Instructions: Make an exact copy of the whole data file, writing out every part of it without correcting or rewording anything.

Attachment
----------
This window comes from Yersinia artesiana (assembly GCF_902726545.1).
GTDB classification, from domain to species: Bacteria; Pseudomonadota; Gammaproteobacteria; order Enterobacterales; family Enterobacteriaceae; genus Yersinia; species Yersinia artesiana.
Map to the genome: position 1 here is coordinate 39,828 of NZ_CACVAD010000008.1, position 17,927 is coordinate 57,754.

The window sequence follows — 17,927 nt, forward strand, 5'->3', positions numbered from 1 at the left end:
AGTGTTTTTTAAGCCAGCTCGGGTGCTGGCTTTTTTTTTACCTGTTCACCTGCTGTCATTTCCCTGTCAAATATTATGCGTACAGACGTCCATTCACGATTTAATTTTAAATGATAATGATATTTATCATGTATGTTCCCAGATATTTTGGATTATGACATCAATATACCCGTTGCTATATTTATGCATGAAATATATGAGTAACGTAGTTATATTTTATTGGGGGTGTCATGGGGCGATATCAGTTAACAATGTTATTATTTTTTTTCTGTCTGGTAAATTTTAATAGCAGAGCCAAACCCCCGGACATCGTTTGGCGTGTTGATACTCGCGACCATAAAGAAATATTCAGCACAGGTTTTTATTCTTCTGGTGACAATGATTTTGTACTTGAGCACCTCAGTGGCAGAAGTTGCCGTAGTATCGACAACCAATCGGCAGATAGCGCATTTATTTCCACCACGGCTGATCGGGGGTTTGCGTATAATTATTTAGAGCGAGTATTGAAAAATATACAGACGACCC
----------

This window comes from Yersinia artesiana (assembly GCF_902726545.1).
GTDB classification, from domain to species: Bacteria; Pseudomonadota; Gammaproteobacteria; order Enterobacterales; family Enterobacteriaceae; genus Yersinia; species Yersinia artesiana.
Map to the genome: position 1 here is coordinate 39,828 of NZ_CACVAD010000008.1, position 17,927 is coordinate 57,754.

The window sequence follows — 17,927 nt, forward strand, 5'->3', positions numbered from 1 at the left end:
AGTGTTTTTTAAGCCAGCTCGGGTGCTGGCTTTTTTTTTACCTGTTCACCTGCTGTCATTTCCCTGTCAAATATTATGCGTACAGACGTCCATTCACGATTTAATTTTAAATGATAATGATATTTATCATGTATGTTCCCAGATATTTTGGATTATGACATCAATATACCCGTTGCTATATTTATGCATGAAATATATGAGTAACGTAGTTATATTTTATTGGGGGTGTCATGGGGCGATATCAGTTAACAATGTTATTATTTTTTTTCTGTCTGGTAAATTTTAATAGCAGAGCCAAACCCCCGGACATCGTTTGGCGTGTTGATACTCGCGACCATAAAGAAATATTCAGCACAGGTTTTTATTCTTCTGGTGACAATGATTTTGTACTTGAGCACCTCAGTGGCAGAAGTTGCCGTAGTATCGACAACCAATCGGCAGATAGCGCATTTATTTCCACCACGGCTGATCGGGGGTTTGCGTATAATTATTTAGAGCGAGTATTGAAAAATATACAGACGACCC